An important box checked on the engineers’ roadmap, but several variables still make it impossible to predict the launch date.
NASA announced that its engineers had replaced two of the failed seals that had led to hydrogen leaks on the Space Launch System, NASA’s launch vehicle which was due to take off on August 29 for the first of three Artemis program missions.
The launch has already been postponed twice. Each time, the cause was a malfunction identified at the level of a hydrogen pipe. Over the course of its investigations, the agency ended up going back to the source of the problem, namely two circular joints which were not perfectly sealed.
NASA did not say if it was an assembly problem, or if the parts had been damaged at another time. Today, however, it announced that these two elements could be replaced without concern on September 9th. In theory, the leaks should therefore finally be plugged.
A new filling test on September 17
From now on, we will have to make sure that these interventions have indeed made it possible to plug the leaks. NASA will carry out a new filling test of its enormous 98-meter high rocket, capable of carrying more than 3 million liters of hydrogen and liquid oxygen. This demonstration will allow the engineers to check the integrity of the new seals under conditions almost identical to those of the launch.
This test is scheduled for September 17. If the SLS passes this stage, the technical teams will finally be able to tackle a test that leaks have made impossible until now. The objective will be to cool the engines of the machine to a temperature of around -250°C. This will make it possible to condition the structure to prepare for the arrival of the fuel, which is also kept at an extremely low temperature.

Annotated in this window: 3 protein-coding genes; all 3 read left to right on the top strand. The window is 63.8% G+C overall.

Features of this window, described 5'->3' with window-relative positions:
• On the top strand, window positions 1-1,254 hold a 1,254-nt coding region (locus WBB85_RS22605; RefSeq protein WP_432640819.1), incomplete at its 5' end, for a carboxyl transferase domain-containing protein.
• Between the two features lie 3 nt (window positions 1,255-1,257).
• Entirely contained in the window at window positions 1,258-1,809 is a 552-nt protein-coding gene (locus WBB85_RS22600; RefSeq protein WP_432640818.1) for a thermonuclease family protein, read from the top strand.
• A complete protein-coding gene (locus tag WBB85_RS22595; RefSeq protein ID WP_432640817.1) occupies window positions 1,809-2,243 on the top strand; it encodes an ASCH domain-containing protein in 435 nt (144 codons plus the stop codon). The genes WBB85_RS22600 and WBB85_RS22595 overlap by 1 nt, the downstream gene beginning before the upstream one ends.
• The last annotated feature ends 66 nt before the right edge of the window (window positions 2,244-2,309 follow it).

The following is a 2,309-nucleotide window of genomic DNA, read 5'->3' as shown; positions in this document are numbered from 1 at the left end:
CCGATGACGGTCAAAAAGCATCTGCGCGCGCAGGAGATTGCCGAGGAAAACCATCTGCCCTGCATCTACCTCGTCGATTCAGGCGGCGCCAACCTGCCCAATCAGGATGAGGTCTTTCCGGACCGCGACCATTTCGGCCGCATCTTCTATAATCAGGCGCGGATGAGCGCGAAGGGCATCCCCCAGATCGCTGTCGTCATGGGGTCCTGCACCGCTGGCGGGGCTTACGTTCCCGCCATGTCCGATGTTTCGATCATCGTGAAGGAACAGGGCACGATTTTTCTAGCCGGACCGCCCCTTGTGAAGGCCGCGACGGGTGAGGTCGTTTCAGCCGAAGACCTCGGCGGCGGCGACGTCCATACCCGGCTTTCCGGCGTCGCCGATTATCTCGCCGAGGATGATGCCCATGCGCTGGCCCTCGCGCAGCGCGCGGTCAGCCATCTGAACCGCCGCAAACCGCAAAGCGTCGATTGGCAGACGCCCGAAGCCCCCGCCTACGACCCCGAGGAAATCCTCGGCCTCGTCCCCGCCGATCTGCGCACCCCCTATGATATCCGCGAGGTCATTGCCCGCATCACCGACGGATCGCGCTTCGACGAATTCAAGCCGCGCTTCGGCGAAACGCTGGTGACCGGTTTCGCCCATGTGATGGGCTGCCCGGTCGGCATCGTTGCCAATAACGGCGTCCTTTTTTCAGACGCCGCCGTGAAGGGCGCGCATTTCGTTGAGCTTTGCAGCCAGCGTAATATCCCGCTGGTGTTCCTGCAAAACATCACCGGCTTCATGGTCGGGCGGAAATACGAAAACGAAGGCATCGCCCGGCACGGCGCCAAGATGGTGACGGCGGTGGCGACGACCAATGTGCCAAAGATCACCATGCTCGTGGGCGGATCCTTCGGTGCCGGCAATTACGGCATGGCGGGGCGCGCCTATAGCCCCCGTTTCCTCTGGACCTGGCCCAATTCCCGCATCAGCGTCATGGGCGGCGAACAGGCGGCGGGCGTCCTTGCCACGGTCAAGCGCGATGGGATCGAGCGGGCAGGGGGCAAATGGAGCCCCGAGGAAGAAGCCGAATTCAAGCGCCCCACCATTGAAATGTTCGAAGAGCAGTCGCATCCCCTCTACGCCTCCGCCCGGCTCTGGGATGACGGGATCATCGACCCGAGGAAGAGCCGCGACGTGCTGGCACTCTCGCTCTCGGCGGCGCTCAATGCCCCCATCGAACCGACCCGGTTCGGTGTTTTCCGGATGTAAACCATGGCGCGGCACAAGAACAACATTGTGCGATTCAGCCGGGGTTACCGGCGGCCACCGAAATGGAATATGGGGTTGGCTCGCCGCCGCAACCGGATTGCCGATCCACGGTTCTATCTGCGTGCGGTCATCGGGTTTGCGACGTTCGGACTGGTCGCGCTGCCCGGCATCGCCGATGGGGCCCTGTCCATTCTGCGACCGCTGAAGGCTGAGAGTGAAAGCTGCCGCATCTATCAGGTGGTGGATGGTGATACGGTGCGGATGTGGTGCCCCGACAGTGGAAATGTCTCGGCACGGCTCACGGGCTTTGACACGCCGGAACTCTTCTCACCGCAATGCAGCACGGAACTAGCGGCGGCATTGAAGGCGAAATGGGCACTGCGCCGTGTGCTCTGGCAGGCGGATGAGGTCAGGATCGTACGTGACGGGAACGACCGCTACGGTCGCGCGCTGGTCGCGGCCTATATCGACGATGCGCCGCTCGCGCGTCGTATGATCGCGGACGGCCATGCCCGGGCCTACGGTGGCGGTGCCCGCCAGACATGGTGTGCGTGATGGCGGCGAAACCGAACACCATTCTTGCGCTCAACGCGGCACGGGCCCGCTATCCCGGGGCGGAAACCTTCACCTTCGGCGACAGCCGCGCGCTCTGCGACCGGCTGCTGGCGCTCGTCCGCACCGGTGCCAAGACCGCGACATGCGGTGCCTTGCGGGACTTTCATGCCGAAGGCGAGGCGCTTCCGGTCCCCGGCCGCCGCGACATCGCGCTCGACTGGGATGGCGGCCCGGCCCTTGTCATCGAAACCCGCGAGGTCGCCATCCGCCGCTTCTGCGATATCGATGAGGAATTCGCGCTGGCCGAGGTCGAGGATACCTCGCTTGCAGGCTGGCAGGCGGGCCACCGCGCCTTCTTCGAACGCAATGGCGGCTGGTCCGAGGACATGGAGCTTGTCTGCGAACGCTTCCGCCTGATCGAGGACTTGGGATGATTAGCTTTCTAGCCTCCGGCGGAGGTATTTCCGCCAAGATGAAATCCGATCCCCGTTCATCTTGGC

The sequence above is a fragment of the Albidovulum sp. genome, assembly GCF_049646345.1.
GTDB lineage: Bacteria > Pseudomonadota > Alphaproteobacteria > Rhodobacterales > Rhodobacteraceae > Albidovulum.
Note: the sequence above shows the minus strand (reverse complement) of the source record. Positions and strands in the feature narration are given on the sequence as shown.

If these tests go as planned, engineers will finally be able to tick this very important box on their roadmap. But they will not be at the end of their sentences for all that.
The US Space Force must still deliberate
Last I heard, the agency was still awaiting a response from the US Space Force (USSF). NASA sent him a request for an extension of the Flight Termination System (FTS) certification. It is an emergency system that must spray the machine in the air in the event of a catastrophic accident. The goal is to prevent it from causing major damage by crashing into Earth.
It must be tested regularly (every 25 days), otherwise the vehicle is simply not allowed to take off. However, this certification is soon to expire. And it turns out that the testing procedure is quite long; if it had to do so again, NASA would be forced to sacrifice several interesting firing windows. The agency therefore remains suspended on the USSF’s verdict. It will be decisive when choosing the next launch date.
We therefore give you an appointment on September 17 to check if the SLS piping will finally be watertight. Until then, NASA may know more about the extension of the FTS certification. If all the stars align, the agency may be looking at a September 23 or 27 launch, as its officials recently suggested. Otherwise, we will have to wait until October to see the SLS soar towards the Moon.